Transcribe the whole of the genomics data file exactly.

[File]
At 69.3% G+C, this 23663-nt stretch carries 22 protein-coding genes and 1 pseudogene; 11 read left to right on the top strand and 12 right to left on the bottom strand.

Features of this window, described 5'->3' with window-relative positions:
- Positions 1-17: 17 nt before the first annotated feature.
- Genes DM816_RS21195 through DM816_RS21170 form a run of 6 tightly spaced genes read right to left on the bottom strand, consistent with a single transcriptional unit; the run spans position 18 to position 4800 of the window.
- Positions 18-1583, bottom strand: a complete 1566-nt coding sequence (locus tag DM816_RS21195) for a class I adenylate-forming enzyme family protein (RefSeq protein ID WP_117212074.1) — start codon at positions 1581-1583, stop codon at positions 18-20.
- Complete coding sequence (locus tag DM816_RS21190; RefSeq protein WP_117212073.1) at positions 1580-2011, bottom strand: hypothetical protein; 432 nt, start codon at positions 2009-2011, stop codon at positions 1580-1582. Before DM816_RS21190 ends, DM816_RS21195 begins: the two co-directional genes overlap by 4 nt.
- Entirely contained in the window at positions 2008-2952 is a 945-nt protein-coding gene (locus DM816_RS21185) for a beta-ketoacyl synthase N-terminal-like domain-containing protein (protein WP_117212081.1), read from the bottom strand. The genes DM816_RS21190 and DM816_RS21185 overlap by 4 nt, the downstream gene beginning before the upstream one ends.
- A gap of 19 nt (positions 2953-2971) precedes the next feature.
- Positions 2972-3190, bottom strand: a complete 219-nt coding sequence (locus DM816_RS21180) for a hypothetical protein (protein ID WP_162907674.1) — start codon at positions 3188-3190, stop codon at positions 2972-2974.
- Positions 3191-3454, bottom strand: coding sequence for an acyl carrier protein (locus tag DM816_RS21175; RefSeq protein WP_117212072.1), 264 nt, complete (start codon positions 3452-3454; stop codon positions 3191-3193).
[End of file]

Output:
At 69.3% G+C, this 23663-nt stretch carries 22 protein-coding genes and 1 pseudogene; 11 read left to right on the top strand and 12 right to left on the bottom strand.

Features of this window, described 5'->3' with window-relative positions:
- Positions 1-17: 17 nt before the first annotated feature.
- Genes DM816_RS21195 through DM816_RS21170 form a run of 6 tightly spaced genes read right to left on the bottom strand, consistent with a single transcriptional unit; the run spans position 18 to position 4800 of the window.
- Positions 18-1583, bottom strand: a complete 1566-nt coding sequence (locus tag DM816_RS21195) for a class I adenylate-forming enzyme family protein (RefSeq protein ID WP_117212074.1) — start codon at positions 1581-1583, stop codon at positions 18-20.
- Complete coding sequence (locus tag DM816_RS21190; RefSeq protein WP_117212073.1) at positions 1580-2011, bottom strand: hypothetical protein; 432 nt, start codon at positions 2009-2011, stop codon at positions 1580-1582. Before DM816_RS21190 ends, DM816_RS21195 begins: the two co-directional genes overlap by 4 nt.
- Entirely contained in the window at positions 2008-2952 is a 945-nt protein-coding gene (locus DM816_RS21185) for a beta-ketoacyl synthase N-terminal-like domain-containing protein (protein WP_117212081.1), read from the bottom strand. The genes DM816_RS21190 and DM816_RS21185 overlap by 4 nt, the downstream gene beginning before the upstream one ends.
- A gap of 19 nt (positions 2953-2971) precedes the next feature.
- Positions 2972-3190, bottom strand: a complete 219-nt coding sequence (locus DM816_RS21180) for a hypothetical protein (protein ID WP_162907674.1) — start codon at positions 3188-3190, stop codon at positions 2972-2974.
- Positions 3191-3454, bottom strand: coding sequence for an acyl carrier protein (locus tag DM816_RS21175; RefSeq protein WP_117212072.1), 264 nt, complete (start codon positions 3452-3454; stop codon positions 3191-3193).